“In June, FBI agents visited the homes of Kaspersky employees as part of a counterintelligence probe, two sources familiar with the matter said. The Trump administration also took steps to remove Kaspersky from a list of approved government vendors.”

Image result for photos of kaspersky lab officesA defense spending policy bill advancing in the U.S. Senate would prohibit the Department of Defense from using Kaspersky products.”

“Kaspersky employees attending the annual Black Hat conference in Las Vegas this week appeared to be largely taking the setbacks in stride. The company cheekily hosted a party at the “Red Square” restaurant and bar, where it invited attendees to don fur coats before entering a vodka freezer to enjoy high-end imported bottles of alcohol.”

“On Tuesday, the company launched a free, global version of its antivirus software, saying in a blog post that it would help “secure the whole world.”

NOTE: This blog was last updated on July 31, 2017.


    • Dear Suzanne,

      Good point! And I updated my blog, accordingly. Richard Engel did interview Sen. Jeanne Shaheen who sits on the Foreign Relations Committee because she has access to classified data. There are several classified investigations looking into Kaspersky Lab’s ties to Russia’s FSB and its government and whether it assists Russia with offensive operations, counter to US interests..

      Hugs, Grona


    • Dear Horty,

      Yes, the Richard Engel’s episode is a must watch for us, non-Trump voters. I have used Kaspersky as well, but I do not worry because there is little of value that I have that is worth hacking.But there should not be a US government agency using this service. It bothers me that Kaspersky started up in VA in 2014 before all the hacks occurred that we have been reading about in the papers.

      As always, thanks a million times over for all of your support and for this reblog.

      Hugs, Gronda

      Liked by 1 person

  1. Kaspersky provides solid anti-virus protection and is reputable enough to be trusted on the consumer level. I agree that world gov’ts should not rely on foreign software/ hardware firms which may compromise national security.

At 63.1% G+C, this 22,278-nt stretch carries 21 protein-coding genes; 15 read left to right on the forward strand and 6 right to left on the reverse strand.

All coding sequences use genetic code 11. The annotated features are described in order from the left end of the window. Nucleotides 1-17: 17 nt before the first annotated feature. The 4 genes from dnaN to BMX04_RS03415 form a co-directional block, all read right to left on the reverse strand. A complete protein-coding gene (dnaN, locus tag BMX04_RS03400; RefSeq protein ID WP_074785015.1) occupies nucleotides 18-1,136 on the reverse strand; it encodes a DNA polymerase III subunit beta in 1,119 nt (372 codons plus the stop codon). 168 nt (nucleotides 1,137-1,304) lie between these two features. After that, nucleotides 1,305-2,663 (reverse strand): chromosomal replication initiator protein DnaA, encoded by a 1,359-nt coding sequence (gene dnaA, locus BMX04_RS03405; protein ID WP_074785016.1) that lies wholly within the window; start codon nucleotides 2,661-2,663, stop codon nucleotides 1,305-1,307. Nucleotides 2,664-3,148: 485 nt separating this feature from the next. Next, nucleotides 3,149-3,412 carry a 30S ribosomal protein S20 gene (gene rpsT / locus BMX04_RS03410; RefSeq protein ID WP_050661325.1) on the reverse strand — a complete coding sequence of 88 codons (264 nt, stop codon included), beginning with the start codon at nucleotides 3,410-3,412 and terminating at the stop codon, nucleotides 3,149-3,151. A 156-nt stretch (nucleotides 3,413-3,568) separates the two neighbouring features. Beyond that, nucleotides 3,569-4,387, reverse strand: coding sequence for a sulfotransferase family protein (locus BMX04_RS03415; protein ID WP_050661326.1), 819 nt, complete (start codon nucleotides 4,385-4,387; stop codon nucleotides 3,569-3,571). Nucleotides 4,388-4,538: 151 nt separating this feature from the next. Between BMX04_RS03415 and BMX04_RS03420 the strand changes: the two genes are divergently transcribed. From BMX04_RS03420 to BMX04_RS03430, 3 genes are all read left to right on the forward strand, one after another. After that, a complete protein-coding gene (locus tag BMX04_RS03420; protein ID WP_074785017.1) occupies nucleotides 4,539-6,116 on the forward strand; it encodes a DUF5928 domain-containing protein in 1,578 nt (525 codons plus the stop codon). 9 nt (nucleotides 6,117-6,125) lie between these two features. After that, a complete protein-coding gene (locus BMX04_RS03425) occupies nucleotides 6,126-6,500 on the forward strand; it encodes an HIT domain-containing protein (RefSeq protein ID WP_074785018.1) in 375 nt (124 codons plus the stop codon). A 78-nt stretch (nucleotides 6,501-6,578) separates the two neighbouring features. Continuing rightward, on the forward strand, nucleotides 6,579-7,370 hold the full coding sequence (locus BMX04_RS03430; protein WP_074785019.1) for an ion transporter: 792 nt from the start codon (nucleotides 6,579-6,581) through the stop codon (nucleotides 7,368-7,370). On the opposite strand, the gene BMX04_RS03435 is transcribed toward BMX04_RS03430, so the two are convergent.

Kaspersky claims he does not interfere with world gov’t operations, and is willing to turn over the company’s source code to US government for review.

    The company seems forthright and sincere, I think Kaspersky should testify before Congress and clarify security concerns and hacking suspicions.


    • Dear !EarthUnited,

      On a consumer level, I don’t see a problem. As to if they have taken offensive measures on behalf of Russia, I’ll wait for the IC results as I’m of the not trust and verify camp of thinkers.

      I’ve read Eugene Kaspersky comments where he is ready to turn over its source code to US government. But I still would want IC community’s evaluation after its investigations is completed to give them the benefit of the doubt.

      “We the people” are paying too heavy a price for Russia’s interference into our elections.While I love Russia and its peoples, I do not feel kindly towards President Putin and his cohorts.

      Hugs, Gronda


  2. In the shadow world of one nation trying to influence the affairs of another nation it would be surprising for a government not to try and utilise the resources of one of its national companies which has proved successful in the international sphere even at low and relatively harmless level.
    It is logical therefore to assume that there is a chance Kaspersky is a willing or unwilling partner of the Russian government’s extra-national activities.
    It may sound fearfully cynical but it’s what folk would expect from their nation.
    And so it would be expected that a US government should be careful of any dealings it may have with said company.
    Usually all this would be carried on in the time-honoured background worlds of diplomacy, intelligence work and of course trade. it is only because of the ham-fisted incumbent in your Whitehouse that such a high profile has arisen.

    Liked by 1 person

    • Dear Roger,

      You always make too much sense. It is only reasonable that US government not use an anti-virus software sold by an Russian company. i’m willing to bet that Russian government agencies use Yandex instead of Google.

      Now that I think about it, I may do some further research on this subject.

      Hugs, Gronda

      Liked by 1 person

Comments are closed.